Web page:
Reducing survey burden: Feasibility and validity of PROMIS measures in multiple sclerosis

Angela Senders, Douglas Hanes, Dennis Bourdette, Ruth Whitham, Lynne Shinto

Research output: Contribution to journalArticle

31 Scopus citations

Abstract

Background: Patient-reported outcomes are important for clinical research and care, yet administering and scoringthe questionnaires requires considerable effort and time. The Patient Reported Outcomes Measurement InformationSystem (PROMIS) could considerably reduce administrative obstacles and lessen survey burden for participants.Objective: Assess the feasibility and validity of PROMIS, compared to commonly-used legacy measures for multiplesclerosis (MS).Methods: In this cross-sectional survey, 133 participants with confirmed MS completed legacy surveys and PROMISComputerized Adaptive Tests (CATs) for depression, anxiety, pain, fatigue and physical function. We conducted a multitrait,multi-method analysis and verified results with confirmatory factor analysis.Results: The correlations between PROMIS and the corresponding legacy measures were large (0.67 to 0.87). Themulti-trait, multi-method criteria were generally well met, providing good evidence of the validity of PROMIS measures.PROMIS surveys asked fewer questions and required substantially less time to complete than the legacy scales.Conclusions: Our results provide evidence of the construct validity of PROMIS for use with MS patients. Severalaspects of the PROMIS CATs made them an important resource, including: (a) less time was required to complete them;(b) missing data was reduced; and (c) the automatic scoring referenced the general population. Our findings support theuse of PROMIS in MS research and may have broader implications for clinical care, as well.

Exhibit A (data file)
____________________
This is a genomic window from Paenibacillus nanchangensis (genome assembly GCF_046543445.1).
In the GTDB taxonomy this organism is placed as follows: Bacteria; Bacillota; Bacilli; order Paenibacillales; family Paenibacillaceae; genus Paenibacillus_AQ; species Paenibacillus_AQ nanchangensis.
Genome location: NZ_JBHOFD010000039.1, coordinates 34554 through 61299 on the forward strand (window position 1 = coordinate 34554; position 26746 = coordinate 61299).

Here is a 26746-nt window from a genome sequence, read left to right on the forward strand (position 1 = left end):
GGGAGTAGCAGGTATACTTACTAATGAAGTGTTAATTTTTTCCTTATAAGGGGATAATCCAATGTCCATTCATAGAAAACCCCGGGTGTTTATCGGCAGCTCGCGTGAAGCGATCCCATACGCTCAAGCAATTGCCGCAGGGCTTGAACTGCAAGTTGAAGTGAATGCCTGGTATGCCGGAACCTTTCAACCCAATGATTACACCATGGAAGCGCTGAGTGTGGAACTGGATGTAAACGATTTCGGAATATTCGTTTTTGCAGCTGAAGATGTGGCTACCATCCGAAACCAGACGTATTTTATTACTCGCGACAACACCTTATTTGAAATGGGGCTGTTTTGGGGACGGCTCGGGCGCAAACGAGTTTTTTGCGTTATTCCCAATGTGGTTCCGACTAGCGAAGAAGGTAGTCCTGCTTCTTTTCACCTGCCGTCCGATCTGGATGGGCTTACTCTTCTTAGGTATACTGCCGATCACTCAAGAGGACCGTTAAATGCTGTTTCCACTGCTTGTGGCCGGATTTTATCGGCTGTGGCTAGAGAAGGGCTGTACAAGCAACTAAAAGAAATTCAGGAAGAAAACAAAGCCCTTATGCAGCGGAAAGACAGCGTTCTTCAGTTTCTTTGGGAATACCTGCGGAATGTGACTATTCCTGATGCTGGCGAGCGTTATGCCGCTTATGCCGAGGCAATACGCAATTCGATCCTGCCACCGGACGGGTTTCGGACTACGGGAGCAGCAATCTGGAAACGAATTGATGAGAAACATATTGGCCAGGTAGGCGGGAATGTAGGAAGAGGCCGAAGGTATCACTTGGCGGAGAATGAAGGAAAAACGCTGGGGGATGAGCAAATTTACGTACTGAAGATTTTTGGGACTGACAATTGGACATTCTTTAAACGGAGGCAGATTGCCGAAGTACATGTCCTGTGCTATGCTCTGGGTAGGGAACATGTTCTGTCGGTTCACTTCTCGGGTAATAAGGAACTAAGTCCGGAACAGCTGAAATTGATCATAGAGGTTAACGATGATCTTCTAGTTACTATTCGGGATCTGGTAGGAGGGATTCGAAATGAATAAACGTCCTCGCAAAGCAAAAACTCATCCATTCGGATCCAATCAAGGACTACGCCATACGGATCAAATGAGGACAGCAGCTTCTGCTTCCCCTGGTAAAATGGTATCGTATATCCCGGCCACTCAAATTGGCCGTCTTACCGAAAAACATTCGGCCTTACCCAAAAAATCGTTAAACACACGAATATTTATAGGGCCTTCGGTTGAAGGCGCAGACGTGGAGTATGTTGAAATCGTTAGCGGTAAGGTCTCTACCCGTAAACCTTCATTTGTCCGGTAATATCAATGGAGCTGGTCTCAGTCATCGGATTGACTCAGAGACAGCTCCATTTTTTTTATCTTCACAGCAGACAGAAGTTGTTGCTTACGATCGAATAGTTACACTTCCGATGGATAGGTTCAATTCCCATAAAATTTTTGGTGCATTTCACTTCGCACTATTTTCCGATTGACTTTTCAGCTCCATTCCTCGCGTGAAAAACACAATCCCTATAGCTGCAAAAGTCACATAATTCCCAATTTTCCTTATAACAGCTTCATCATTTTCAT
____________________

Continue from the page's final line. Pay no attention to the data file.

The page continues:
Original languageEnglish (US)
Pages (from-to)1102-1111
Number of pages10
JournalMultiple Sclerosis Journal
Volume20
Issue number8
DOIs
StatePublished - Jul 2014

Keywords

  • Computerized Adaptive Test
  • PROMIS
  • multiple sclerosis
  • outcome measurement
  • self-reporting
  • survey design
  • validation

ASJC Scopus subject areas

  • Neurology
  • Clinical Neurology

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